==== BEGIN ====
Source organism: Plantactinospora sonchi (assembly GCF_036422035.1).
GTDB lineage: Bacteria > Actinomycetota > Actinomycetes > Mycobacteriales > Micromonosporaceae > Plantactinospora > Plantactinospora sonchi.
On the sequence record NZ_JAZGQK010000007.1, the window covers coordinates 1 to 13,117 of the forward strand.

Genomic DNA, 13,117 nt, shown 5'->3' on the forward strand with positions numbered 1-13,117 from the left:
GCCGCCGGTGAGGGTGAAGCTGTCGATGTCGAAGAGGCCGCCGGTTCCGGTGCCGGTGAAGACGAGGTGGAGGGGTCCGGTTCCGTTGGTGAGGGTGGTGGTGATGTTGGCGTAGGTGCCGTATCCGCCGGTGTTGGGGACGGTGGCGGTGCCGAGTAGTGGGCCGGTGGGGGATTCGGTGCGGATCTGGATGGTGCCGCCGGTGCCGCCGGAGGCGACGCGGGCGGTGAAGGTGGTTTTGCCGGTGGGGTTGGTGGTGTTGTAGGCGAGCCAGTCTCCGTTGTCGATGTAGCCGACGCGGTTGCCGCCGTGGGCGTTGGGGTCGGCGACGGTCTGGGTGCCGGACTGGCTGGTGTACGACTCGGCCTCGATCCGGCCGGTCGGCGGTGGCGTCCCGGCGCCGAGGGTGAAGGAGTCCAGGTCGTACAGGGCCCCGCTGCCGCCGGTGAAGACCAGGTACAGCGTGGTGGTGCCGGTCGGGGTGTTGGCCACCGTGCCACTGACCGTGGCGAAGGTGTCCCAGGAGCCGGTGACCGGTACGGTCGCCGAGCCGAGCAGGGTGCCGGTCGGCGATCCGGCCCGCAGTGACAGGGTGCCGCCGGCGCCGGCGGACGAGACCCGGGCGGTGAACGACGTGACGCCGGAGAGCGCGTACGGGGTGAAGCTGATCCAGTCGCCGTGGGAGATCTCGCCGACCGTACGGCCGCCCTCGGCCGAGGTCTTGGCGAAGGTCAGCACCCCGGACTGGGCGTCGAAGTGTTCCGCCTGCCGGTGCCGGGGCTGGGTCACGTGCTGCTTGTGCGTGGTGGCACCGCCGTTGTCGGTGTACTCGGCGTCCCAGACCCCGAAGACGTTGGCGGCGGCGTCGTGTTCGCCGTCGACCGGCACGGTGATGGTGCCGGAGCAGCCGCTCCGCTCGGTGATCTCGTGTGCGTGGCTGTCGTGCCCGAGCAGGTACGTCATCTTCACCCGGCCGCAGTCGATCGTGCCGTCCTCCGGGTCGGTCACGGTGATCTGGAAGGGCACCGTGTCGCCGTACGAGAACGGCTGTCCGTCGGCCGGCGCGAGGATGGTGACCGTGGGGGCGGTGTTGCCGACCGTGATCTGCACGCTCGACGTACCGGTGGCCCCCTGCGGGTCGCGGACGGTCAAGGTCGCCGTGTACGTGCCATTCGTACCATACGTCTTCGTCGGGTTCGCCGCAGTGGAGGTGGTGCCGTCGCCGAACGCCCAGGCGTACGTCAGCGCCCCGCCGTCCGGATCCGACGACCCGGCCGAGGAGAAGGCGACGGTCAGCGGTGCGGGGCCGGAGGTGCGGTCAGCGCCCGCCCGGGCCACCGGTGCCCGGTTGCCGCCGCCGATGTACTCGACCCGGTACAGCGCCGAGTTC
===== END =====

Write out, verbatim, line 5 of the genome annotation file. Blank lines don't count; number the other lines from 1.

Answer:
GCCGCCGGTGAGGGTGAAGCTGTCGATGTCGAAGAGGCCGCCGGTTCCGGTGCCGGTGAAGACGAGGTGGAGGGGTCCGGTTCCGTTGGTGAGGGTGGTGGTGATGTTGGCGTAGGTGCCGTATCCGCCGGTGTTGGGGACGGTGGCGGTGCCGAGTAGTGGGCCGGTGGGGGATTCGGTGCGGATCTGGATGGTGCCGCCGGTGCCGCCGGAGGCGACGCGGGCGGTGAAGGTGGTTTTGCCGGTGGGGTTGGTGGTGTTGTAGGCGAGCCAGTCTCCGTTGTCGATGTAGCCGACGCGGTTGCCGCCGTGGGCGTTGGGGTCGGCGACGGTCTGGGTGCCGGACTGGCTGGTGTACGACTCGGCCTCGATCCGGCCGGTCGGCGGTGGCGTCCCGGCGCCGAGGGTGAAGGAGTCCAGGTCGTACAGGGCCCCGCTGCCGCCGGTGAAGACCAGGTACAGCGTGGTGGTGCCGGTCGGGGTGTTGGCCACCGTGCCACTGACCGTGGCGAAGGTGTCCCAGGAGCCGGTGACCGGTACGGTCGCCGAGCCGAGCAGGGTGCCGGTCGGCGATCCGGCCCGCAGTGACAGGGTGCCGCCGGCGCCGGCGGACGAGACCCGGGCGGTGAACGACGTGACGCCGGAGAGCGCGTACGGGGTGAAGCTGATCCAGTCGCCGTGGGAGATCTCGCCGACCGTACGGCCGCCCTCGGCCGAGGTCTTGGCGAAGGTCAGCACCCCGGACTGGGCGTCGAAGTGTTCCGCCTGCCGGTGCCGGGGCTGGGTCACGTGCTGCTTGTGCGTGGTGGCACCGCCGTTGTCGGTGTACTCGGCGTCCCAGACCCCGAAGACGTTGGCGGCGGCGTCGTGTTCGCCGTCGACCGGCACGGTGATGGTGCCGGAGCAGCCGCTCCGCTCGGTGATCTCGTGTGCGTGGCTGTCGTGCCCGAGCAGGTACGTCATCTTCACCCGGCCGCAGTCGATCGTGCCGTCCTCCGGGTCGGTCACGGTGATCTGGAAGGGCACCGTGTCGCCGTACGAGAACGGCTGTCCGTCGGCCGGCGCGAGGATGGTGACCGTGGGGGCGGTGTTGCCGACCGTGATCTGCACGCTCGACGTACCGGTGGCCCCCTGCGGGTCGCGGACGGTCAAGGTCGCCGTGTACGTGCCATTCGTACCATACGTCTTCGTCGGGTTCGCCGCAGTGGAGGTGGTGCCGTCGCCGAACGCCCAGGCGTACGTCAGCGCCCCGCCGTCCGGATCCGACGACCCGGCCGAGGAGAAGGCGACGGTCAGCGGTGCGGGGCCGGAGGTGCGGTCAGCGCCCGCCCGGGCCACCGGTGCCCGGTTGCCGCCGCCGATGTACTCGACCCGGTACAGCGCCGAGTTC